-c Send each character as it is typed. Actually, it will not begin doing so until after the other party has replied. Also, if you type a line starting with a ")" then the rest of the current line will be held until you hit return and the sent (minus the ")"). When this option used, typing a control-R will reprint the text of the line you are currently typing, and control-W will erase the last word you typed, even if your unix system doesn’t usually support these. In the ojot command this is the default.
-l Send no characters until a full line has been entered. In the write command this is the default.
-n During the duration of this conversation, temporarily turn off your message permissions, so as not to allow people other than the person being writen to write you.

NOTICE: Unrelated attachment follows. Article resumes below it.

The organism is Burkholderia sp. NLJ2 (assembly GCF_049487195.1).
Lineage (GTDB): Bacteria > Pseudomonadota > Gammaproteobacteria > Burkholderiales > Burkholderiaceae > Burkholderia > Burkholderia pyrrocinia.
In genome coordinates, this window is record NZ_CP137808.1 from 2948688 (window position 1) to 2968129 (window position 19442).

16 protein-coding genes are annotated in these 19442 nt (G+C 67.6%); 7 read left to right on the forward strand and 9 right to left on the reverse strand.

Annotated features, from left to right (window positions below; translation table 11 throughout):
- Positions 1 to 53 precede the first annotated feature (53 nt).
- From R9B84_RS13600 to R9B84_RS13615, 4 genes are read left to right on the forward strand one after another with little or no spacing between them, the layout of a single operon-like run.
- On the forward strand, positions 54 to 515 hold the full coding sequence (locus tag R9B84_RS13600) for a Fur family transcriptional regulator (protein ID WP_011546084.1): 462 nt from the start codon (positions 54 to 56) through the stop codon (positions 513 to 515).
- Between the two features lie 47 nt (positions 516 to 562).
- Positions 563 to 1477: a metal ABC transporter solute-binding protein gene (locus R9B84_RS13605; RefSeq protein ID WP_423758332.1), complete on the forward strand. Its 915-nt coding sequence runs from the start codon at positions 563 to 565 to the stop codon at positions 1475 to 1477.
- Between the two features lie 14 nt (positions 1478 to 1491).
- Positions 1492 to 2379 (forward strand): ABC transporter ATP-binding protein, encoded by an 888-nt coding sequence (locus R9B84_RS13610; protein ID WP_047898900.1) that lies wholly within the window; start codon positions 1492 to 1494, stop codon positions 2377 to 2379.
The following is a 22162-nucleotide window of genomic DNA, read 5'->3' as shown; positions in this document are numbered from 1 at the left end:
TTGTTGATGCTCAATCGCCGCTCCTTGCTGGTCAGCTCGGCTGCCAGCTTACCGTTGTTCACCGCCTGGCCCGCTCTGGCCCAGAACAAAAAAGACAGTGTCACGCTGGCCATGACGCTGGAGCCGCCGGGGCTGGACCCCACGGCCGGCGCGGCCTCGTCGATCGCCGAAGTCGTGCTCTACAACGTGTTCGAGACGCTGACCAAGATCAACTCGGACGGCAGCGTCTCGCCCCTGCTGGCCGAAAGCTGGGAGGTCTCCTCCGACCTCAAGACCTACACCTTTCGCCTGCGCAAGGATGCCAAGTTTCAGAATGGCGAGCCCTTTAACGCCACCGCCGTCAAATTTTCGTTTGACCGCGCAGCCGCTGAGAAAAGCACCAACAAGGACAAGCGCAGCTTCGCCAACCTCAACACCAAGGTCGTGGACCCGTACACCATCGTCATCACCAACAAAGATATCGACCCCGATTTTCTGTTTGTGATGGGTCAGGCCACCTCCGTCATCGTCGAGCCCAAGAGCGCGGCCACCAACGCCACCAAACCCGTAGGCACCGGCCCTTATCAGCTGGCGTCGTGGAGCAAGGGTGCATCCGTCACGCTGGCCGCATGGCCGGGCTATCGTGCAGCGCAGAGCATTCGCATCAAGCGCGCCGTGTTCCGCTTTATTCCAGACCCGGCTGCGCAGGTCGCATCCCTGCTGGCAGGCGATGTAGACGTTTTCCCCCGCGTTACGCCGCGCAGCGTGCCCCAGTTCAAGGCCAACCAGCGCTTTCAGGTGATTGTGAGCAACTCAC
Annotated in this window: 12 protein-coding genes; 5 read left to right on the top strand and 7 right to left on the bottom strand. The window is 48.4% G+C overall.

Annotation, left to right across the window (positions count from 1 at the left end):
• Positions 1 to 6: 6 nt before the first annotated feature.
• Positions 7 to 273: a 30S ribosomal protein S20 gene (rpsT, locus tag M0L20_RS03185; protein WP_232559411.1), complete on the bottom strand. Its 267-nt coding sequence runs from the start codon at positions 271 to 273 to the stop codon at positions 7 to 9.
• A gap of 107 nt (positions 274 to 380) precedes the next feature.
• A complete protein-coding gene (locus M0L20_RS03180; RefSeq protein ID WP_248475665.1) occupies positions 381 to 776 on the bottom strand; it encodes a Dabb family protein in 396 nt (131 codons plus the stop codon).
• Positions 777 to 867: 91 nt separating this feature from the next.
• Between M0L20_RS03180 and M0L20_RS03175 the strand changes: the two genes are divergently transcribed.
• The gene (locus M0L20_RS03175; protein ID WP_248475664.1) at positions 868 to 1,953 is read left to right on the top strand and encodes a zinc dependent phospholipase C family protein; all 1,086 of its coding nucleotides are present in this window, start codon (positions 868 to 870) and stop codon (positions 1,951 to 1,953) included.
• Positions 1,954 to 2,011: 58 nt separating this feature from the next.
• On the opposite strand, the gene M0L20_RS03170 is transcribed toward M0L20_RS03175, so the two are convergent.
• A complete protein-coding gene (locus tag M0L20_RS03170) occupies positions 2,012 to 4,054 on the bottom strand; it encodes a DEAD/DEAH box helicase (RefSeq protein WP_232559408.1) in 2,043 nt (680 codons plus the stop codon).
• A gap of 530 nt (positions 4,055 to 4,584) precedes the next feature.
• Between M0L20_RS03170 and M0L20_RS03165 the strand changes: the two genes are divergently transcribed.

-y During the duration of this conversation, temporarily turn on your message permissions, allowing other people to write you after warning them that you are writing someone else.
-p Postpone the receipt of telegrams during the duration of the conversation. All telegram received during the conversation will be saved in your .lastmesg file, and will be displayed when you are finished. The huh(1) command can be used in a shell escape to check saved messages without leaving write.
-s During the duration of this conversation, leave your write permissions unchanged. This normally the default.
-r This causes write to prompt for the root passwd. If it is given correctly, you will be able to write anyone, no matter how his message permissions are set, amd you can override his preference for write or tel.